You’ve got to love the plot. A meteorite falls to earth and begins to ooze a revolting goo that dines on humans. It makes its way into a movie theatre, and in a classic scene, surges from the projection booth, ready to gobble up everyone in its path. Audiences in 1958 were absolutely terrified by “The Blob” which was destined to become a science fiction classic. The film also introduced Steve McQueen to the world and made me a fan. I watched his films and followed his career until his unfortunate death from lung cancer in 1980. Steve introduced me to some great movies, and also to “vitamin B17,” which he had been taking at a Mexican cancer clinic in an attempt to halt the progress of the disease.
By 1980 I had been teaching for a while and had developed several lectures on vitamins. But none of the books or publications I consulted had ever referred to a vitamin B17. As it turned out, for good reason. Vitamins are substances that must be included in the diet in order to maintain health and prevent certain deficiency diseases. They cannot be synthesized by the body. So what is vitamin B17? Essentially a scam. In the1950s, Dr. Ernst T. Krebs came up with the idea that a compound extracted from apricot pits, amygdalin, was able to selectively target cancer cells and destroy them by releasing cyanide. Krebs and his son Ernst Jr. became the first proponents of “Laetrile” therapy. When the government began to ask for evidence that the drug actually worked, Krebs changed his approach. The public was becoming familiar with the benefits of vitamins so he decided to convert Laetrile into one. Krebs now claimed, without any evidence, that cancer was a deficiency of “vitamin B17.” Numerous studies since carried out have failed to show that this substance can treat or prevent any type of cancer. Whatever amygdalin may be, it is not a vitamin.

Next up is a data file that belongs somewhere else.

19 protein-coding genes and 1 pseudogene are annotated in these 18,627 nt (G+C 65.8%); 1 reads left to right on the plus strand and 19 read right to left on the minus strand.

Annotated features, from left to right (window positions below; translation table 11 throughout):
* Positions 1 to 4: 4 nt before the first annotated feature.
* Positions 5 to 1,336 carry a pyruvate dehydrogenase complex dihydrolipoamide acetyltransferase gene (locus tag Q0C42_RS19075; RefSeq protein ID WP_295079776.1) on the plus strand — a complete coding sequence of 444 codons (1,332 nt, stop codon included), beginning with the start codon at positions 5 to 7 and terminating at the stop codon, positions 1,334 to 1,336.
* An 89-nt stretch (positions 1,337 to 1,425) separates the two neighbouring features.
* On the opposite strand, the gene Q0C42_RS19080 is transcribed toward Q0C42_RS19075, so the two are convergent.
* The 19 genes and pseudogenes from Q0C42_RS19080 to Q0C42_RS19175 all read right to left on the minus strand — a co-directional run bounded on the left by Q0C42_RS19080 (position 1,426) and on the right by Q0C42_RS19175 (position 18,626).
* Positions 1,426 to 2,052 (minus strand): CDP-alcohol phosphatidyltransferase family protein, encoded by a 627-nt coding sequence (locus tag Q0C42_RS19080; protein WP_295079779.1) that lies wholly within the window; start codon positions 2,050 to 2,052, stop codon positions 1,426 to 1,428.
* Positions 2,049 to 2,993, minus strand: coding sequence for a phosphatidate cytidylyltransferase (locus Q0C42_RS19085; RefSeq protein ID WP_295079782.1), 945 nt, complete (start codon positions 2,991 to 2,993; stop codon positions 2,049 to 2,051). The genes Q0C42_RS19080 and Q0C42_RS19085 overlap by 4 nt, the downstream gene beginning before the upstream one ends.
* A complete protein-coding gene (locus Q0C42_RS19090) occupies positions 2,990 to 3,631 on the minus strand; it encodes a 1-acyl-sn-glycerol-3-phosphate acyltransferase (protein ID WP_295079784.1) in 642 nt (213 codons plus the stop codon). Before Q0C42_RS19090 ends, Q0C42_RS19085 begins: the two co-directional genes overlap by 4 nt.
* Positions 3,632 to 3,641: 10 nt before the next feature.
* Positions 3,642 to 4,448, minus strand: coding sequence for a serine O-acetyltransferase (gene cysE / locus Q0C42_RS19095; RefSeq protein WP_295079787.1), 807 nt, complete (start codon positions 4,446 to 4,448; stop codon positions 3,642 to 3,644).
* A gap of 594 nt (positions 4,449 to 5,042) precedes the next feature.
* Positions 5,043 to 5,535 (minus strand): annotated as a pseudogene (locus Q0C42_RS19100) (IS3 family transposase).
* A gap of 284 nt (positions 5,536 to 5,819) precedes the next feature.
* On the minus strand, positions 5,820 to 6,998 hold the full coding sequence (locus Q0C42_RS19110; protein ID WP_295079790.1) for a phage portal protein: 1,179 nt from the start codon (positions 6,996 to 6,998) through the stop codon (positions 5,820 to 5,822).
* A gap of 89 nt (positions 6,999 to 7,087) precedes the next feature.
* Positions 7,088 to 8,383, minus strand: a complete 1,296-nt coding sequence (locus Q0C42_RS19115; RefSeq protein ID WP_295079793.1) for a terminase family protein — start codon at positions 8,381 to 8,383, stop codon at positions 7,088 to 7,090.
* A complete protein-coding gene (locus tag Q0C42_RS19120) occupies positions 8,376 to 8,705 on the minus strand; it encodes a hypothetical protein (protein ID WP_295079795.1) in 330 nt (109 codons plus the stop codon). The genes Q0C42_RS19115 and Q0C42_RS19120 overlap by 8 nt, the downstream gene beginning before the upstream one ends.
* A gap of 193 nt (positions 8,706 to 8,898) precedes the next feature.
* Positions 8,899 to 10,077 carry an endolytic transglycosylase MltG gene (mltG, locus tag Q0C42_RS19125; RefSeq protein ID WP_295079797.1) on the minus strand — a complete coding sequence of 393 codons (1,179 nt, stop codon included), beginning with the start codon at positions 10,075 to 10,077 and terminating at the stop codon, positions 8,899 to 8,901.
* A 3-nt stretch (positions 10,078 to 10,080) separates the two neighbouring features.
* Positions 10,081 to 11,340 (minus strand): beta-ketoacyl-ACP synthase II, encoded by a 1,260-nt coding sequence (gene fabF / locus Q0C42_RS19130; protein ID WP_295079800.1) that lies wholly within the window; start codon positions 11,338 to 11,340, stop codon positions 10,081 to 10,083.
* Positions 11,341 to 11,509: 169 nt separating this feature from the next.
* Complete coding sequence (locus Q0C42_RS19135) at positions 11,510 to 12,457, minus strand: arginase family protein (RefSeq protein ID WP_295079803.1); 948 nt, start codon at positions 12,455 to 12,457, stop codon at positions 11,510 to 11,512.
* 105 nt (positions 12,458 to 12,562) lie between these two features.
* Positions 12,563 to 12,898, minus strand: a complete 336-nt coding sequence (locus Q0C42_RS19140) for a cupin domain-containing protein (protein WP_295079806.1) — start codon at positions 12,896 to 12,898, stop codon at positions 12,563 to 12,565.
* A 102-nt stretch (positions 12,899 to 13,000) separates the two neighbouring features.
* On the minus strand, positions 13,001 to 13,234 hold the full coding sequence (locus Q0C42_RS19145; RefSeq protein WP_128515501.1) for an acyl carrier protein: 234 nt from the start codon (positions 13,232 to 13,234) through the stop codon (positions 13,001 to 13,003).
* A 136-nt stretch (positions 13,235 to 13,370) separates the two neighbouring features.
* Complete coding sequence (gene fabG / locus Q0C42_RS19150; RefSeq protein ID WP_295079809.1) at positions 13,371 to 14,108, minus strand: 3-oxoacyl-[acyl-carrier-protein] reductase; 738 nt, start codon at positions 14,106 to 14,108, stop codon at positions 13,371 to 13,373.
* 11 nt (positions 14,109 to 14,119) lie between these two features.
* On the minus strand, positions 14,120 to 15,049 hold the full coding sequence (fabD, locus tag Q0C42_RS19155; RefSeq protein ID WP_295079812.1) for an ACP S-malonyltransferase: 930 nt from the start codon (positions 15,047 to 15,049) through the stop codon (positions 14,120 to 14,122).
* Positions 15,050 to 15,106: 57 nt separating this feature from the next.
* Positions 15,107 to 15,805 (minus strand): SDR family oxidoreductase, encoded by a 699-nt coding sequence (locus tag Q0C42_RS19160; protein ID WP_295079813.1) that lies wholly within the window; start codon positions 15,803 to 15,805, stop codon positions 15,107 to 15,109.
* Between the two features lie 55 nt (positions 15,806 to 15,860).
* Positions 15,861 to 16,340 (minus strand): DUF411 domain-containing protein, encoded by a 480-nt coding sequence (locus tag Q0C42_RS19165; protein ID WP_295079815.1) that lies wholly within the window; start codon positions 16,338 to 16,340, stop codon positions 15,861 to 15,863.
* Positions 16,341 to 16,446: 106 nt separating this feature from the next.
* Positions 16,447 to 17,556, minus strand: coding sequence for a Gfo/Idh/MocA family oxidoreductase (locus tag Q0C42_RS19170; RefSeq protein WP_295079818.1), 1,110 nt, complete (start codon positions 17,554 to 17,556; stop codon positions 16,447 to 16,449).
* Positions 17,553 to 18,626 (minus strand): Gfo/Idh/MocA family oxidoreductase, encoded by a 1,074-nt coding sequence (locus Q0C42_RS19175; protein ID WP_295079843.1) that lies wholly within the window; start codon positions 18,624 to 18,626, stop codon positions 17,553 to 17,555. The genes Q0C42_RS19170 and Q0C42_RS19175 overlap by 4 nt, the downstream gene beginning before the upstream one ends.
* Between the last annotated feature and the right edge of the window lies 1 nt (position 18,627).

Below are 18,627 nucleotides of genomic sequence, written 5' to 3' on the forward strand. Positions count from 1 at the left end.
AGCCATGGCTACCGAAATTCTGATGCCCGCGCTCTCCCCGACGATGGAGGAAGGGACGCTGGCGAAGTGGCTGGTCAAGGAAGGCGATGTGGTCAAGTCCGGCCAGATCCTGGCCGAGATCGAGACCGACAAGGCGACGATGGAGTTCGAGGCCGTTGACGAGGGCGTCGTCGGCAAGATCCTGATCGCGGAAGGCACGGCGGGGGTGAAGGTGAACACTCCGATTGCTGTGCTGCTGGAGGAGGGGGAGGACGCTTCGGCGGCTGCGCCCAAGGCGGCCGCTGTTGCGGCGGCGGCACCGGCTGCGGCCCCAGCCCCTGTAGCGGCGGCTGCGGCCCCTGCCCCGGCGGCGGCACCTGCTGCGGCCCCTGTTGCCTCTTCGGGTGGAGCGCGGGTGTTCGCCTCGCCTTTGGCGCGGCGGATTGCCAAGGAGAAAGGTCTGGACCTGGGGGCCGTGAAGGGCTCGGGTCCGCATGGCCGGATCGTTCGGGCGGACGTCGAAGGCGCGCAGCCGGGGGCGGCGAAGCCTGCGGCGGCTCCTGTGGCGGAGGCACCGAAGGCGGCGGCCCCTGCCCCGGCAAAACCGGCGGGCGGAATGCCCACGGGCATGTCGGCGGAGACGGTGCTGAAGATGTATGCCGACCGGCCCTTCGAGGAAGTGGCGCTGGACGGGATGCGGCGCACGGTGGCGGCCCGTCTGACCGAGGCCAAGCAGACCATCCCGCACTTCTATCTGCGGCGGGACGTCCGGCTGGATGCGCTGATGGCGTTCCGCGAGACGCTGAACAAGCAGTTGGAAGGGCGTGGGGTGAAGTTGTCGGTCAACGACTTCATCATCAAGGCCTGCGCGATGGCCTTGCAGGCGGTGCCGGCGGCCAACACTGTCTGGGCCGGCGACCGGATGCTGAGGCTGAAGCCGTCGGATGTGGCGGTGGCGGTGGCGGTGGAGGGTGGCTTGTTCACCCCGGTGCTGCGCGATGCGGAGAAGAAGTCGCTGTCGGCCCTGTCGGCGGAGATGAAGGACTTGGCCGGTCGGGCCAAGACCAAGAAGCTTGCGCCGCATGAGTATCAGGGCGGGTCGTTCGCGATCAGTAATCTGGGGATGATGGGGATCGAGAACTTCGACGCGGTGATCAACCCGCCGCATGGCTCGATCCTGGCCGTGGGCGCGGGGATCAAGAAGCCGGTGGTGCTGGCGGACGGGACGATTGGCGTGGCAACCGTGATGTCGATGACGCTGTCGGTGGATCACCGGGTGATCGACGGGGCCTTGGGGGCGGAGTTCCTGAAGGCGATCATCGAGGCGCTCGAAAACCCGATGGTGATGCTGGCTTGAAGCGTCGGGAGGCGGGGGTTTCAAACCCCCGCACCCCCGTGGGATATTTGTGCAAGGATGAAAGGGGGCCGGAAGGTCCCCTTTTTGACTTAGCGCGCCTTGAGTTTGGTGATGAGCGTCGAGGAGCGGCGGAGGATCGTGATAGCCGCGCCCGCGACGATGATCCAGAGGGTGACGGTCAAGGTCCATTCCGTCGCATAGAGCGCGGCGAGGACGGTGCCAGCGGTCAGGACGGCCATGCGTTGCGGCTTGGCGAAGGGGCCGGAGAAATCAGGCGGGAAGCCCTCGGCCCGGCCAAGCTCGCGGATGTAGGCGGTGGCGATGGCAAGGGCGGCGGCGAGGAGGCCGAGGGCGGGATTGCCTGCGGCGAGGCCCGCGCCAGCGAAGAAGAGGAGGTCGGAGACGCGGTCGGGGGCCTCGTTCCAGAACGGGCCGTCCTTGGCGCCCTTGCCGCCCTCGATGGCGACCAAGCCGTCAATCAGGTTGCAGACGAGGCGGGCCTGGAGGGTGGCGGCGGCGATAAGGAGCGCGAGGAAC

And what happened to the "blob?" Eventually authorities figured out that it couldn’t stand cold. So the Air Force found a way to transport it to the Arctic and put it in the deep freeze. Which is just what should be done to the unsubstantiated claims being made about vitamin B17.